Tracks seeks to help organisations shock the world through using the power of image as a campaigning tool to create change. I believe investigations are the most powerful tool we have to expose the cruel and abusive treatment of animals.

Our work is frequently featured in the media, encouraging consumers to make more informed decisions each time they choose what to eat. It also persuades policymakers and companies to make meaningful changes for animals.

How do Tracks work to document, expose and prevent animal cruelty?

Firstly, it is vital to get a good understanding on why the project has been commissioned. How it is going to be used by the group? What information and images are required for the project, such as underlying animal welfare or environmental issues to be highlighted?

We then progress to the 3 Rs. Research, research, and research! A combination of mining data, contacting people who know something about the Issue and trawling the internet to identify locations and activities of specific targets.

Finally, we move onto preparing logistics. This could include setting up fake companies and websites to help with cover stories that enable us to gain access to the activity that we want to expose, to modifying covert equipment for the project.

It is so vital that when we start the project, we have everything in place so we can focus on getting the imagery needed.

Some investigations can be undertaken in a few weeks, but in some instances, like when infiltrating animal labs, we have been known to work for over a year on a project.

\"To date, we have conducted over 250 investigative projects for 35 animal protection and conservation groups in 57 countries\"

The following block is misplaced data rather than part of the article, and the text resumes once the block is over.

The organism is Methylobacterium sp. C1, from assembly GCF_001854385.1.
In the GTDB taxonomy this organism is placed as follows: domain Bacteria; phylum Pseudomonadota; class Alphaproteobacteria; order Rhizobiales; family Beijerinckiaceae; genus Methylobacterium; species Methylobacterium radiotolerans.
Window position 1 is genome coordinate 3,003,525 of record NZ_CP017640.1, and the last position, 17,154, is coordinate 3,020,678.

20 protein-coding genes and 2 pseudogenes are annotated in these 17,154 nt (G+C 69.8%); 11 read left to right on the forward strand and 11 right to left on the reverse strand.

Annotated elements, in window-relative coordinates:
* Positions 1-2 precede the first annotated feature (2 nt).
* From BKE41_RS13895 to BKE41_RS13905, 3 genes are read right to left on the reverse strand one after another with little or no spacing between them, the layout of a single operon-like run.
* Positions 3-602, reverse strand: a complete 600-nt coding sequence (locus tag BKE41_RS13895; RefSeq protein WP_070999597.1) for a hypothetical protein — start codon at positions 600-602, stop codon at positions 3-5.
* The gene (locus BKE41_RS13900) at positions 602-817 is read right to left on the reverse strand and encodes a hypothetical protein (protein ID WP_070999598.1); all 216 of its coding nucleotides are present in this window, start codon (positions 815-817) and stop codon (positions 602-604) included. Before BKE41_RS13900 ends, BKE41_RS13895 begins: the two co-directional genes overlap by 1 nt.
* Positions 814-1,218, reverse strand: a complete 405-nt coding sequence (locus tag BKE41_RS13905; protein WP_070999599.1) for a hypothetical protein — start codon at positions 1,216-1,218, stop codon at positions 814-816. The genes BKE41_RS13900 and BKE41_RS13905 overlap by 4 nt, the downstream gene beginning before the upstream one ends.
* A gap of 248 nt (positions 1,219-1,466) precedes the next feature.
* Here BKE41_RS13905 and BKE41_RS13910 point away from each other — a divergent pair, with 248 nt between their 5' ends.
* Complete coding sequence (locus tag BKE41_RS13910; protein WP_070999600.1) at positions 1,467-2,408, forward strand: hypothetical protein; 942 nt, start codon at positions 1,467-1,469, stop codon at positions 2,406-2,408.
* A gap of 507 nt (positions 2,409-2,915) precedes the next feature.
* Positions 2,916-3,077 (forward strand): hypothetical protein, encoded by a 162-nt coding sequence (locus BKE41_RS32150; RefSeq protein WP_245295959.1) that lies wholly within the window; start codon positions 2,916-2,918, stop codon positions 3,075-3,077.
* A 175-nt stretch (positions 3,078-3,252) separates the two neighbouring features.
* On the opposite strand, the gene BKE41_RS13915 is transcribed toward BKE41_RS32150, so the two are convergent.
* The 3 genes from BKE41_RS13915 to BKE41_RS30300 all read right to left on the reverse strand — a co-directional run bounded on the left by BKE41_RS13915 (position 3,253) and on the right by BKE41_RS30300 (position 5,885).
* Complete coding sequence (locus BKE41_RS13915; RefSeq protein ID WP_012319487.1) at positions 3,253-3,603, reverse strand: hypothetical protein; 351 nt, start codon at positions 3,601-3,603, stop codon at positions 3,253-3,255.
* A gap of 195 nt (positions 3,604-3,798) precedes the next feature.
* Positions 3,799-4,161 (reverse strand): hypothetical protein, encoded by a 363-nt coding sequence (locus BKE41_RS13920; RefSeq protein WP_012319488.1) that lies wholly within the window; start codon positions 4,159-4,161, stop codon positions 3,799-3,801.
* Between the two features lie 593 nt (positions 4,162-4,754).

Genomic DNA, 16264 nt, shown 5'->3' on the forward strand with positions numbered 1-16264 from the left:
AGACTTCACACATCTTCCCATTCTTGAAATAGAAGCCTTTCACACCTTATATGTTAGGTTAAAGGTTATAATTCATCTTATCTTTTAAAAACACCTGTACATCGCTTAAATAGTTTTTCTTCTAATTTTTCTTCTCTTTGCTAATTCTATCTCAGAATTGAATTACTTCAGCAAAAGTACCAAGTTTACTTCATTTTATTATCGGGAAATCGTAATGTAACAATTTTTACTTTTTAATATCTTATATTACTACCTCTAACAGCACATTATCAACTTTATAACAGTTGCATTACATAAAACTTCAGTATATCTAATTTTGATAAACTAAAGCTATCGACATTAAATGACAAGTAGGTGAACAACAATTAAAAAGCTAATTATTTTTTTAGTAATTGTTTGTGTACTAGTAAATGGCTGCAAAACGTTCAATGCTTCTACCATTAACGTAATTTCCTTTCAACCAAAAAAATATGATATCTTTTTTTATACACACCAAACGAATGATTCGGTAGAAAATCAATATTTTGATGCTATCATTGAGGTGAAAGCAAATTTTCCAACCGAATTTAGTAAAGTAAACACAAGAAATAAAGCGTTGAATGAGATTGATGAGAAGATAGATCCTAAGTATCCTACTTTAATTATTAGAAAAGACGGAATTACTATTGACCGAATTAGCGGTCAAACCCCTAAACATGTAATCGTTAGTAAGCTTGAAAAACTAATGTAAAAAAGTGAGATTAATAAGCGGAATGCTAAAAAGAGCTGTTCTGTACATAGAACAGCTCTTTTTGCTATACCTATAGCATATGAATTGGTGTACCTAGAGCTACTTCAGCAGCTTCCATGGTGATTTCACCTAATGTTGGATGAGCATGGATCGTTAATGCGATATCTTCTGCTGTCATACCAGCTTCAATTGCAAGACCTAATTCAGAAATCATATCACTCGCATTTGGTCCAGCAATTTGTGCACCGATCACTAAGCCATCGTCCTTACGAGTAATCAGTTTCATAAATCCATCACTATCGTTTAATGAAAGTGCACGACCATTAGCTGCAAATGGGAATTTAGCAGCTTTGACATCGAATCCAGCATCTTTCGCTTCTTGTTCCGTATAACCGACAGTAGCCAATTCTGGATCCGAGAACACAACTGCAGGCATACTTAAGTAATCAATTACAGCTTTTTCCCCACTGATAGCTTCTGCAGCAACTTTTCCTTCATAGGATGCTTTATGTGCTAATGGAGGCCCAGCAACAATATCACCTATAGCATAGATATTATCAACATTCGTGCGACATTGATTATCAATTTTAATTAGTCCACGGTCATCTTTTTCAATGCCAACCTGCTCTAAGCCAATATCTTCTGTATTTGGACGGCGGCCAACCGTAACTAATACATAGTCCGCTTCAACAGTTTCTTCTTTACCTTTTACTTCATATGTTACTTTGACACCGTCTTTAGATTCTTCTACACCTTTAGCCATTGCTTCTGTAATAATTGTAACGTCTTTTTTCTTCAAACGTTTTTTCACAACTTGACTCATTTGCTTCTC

What does it take to be an animal cruelty investigator?

It is important not to spend time being too depressed about an issue, but to have hope. I suppose I am an optimist, but also a realist. The world is not going to stop abusing animals overnight. But change is happening. I am fortunate to be able to be part of that change.

Bearing witness is incredibly difficult. It does hit your emotions. You have got to remember the images you take are not yours to keep in your head.

It is your duty to put them out there or let organisations get them out there. By doing that, it helps you keep sane; knowing that your actions have made a difference.


How can people at home help with animal rights issues?

Put simply - adopting a plant-based diet is the most effective way of ensuring we don't go down the route of 'Environmental Armageddon' by benefiting from the lives of billions of animals, whilst ensuring you, the individual, lead a healthy life. It is a no-brainer.

Do support animal protection groups in their campaigns to change legislation. But never underestimate the power you have as a conscious consumer to make the world a better place.

For more from Gem, visit tracksinvestigations.org and follow @tracks.eco.spooks